I tend not to keep 40% halves long, but I probably have a few tubes tucked away. I'll try to remember to get some out and photograph the edges. In my experience, nearly all of them show clear layering. Usually the central layer is toned darker than the cladding layers, but sometimes it shows an almost golden hue.
     
  10. thomas mozzillo

    thomas mozzillo Well-Known Member

    All the 40% halves I have are circulated and the spaces between the reeding is dark and the reeds are shiny. Perhaps if I looked at the few that I have in the SMSs I could see the layers.
    EDIT. IMO I don't think NGC is wrong. I would just like to know how they arrived at their designation.
     
  11. JCro57

    JCro57 Making Errors Great Again

    The attribution is 100% correct.

    The core of a 40% silver clad coin is not copper-red as non-silver clad coins are; the core is silver-colored because the core is copper and silver just as the two outer layers are.

    It can be difficult to tell a side is missing as luster is often still present. Normally there will be at least some areas that are dull, but not always. The weight is the best and nearly almost the only way to tell a side is missing.

    However, in this case NGC got it right. It is missing a layer on one side.
     
    Last edited: Jul 4, 2020
  12. Conder101

    Conder101 Numismatist

    The outer layer on a coppernickel clad is 16% of the weight of the coin. If we assume the thickness of the outer layer on a 40% silver half is the same as on the coppernickel clad, we can assume the weight will also be about 16% (Actually it will be a little more because the outer layers have a higher density than the center on the 40% silver half. On the coppernickel clad coins the density of the outer and center layers is almost identical.)

    16% of the weight of a 40% silver half is 1.84 grams. Since the outer layers would be a little more than 16%, 2 grams is very likely.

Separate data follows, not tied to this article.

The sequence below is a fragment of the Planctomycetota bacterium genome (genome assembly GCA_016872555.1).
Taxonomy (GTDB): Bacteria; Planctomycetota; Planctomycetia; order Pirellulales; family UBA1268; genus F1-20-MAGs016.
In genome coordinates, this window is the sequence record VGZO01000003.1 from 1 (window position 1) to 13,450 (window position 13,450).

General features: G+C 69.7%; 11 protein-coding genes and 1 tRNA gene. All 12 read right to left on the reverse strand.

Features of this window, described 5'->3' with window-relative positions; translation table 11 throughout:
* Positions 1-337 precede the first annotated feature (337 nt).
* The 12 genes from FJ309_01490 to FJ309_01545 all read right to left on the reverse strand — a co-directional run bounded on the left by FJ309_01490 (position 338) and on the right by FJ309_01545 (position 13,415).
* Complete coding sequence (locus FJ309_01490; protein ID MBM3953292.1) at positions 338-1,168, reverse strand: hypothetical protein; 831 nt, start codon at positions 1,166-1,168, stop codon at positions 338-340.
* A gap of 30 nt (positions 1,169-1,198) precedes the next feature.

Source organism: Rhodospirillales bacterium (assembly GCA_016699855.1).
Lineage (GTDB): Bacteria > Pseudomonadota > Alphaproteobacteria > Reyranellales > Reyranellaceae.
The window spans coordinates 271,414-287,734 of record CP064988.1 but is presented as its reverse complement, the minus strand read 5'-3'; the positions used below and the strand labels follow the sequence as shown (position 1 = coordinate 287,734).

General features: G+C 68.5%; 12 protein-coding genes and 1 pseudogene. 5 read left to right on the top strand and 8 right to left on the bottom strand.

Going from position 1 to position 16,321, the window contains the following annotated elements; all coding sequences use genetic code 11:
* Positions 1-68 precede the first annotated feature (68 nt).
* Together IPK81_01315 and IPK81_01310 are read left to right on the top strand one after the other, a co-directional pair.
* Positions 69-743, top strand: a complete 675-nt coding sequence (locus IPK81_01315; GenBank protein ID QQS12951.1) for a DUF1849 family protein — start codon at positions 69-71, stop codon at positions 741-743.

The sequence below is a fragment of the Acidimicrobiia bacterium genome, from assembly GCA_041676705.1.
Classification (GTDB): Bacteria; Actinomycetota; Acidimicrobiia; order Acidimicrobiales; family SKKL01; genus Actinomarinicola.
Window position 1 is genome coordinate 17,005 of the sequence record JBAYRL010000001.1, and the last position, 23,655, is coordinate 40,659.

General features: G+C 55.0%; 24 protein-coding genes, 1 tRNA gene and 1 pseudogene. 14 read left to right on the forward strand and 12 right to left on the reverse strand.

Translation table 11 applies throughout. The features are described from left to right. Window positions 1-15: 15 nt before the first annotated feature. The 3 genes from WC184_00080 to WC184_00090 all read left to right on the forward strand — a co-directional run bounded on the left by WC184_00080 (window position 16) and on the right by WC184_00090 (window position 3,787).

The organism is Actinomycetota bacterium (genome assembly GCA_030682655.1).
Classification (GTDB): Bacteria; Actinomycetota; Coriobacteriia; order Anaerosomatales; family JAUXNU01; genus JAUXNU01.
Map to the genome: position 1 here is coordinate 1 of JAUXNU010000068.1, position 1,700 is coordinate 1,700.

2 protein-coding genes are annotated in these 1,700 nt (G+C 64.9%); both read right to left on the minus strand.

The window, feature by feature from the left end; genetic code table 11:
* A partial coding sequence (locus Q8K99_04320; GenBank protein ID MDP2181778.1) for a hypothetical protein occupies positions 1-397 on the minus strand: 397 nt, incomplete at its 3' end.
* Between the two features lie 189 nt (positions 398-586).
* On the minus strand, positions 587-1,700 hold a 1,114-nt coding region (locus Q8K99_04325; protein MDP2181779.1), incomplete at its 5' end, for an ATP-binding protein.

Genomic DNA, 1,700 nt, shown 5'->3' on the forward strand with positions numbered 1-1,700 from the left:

May I suggest a red book? :)
     
  13. paddyman98

    paddyman98 Let me burst your bubble! Supporter

    I have 2..
    A 2007 and 2017. Both collecting dust :banghead:
     
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  14. -jeffB

    -jeffB Greshams LEO Supporter

    That does it, buster. You're not allowed to go out with the metal detector until you've finished your homework.

    ;)
     
  15. Spark1951

    Spark1951 Accomplishment, not Activity Supporter

    Paddy...I have a 2017 also and they are still handy. My sister in law (Nancy) found a 1940-S Jeff last week...I looked up the mintage and grading criteria. I still use it frequently...I keep it within reach in my Coin Lab...Spark
     
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  16. Collecting Nut

    Collecting Nut Borderline Hoarder

    I get what you're saying but to get there you assumed twice, took an actually it would be, had an almost and ended up with a very likely. To me, that's a lot of unknowns.
     
  17. harrync

    harrync Active Member

    A 40% clad half has about 3.7 grams of .800 fine, and about 7.8 grams of .209 fine, so each .800 fine clad should weigh about 1.85 grams. So it seems to me, that 2 gram deficit is just about right for a missing clad.
     
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  18. paddyman98

    paddyman98 Let me burst your bubble! Supporter

    Thank you. I was never aware of that so this is all interesting to me!
    It just shows that after 36 years of collecting Mint Errors there is always something new to learn.
     
  19. Nyatii

    Nyatii I like running w/scissors. Makes me feel dangerous

    You know that every troll on here with a roadkill coin will quote you on that.
     
  20. Mr.Q

    Mr.Q Well-Known Member

    It appears to me that the obverse has more luster than the reverse witch one (silver or Copper) would be weaker in luster Paddy?
     
  21. Fred Weinberg

    Fred Weinberg Well-Known Member

    That's the 'typical' look on the reverse of that
    split Kennedy.

    I see no problem with the label or weight.
     
    Kentucky and paddyman98 like this.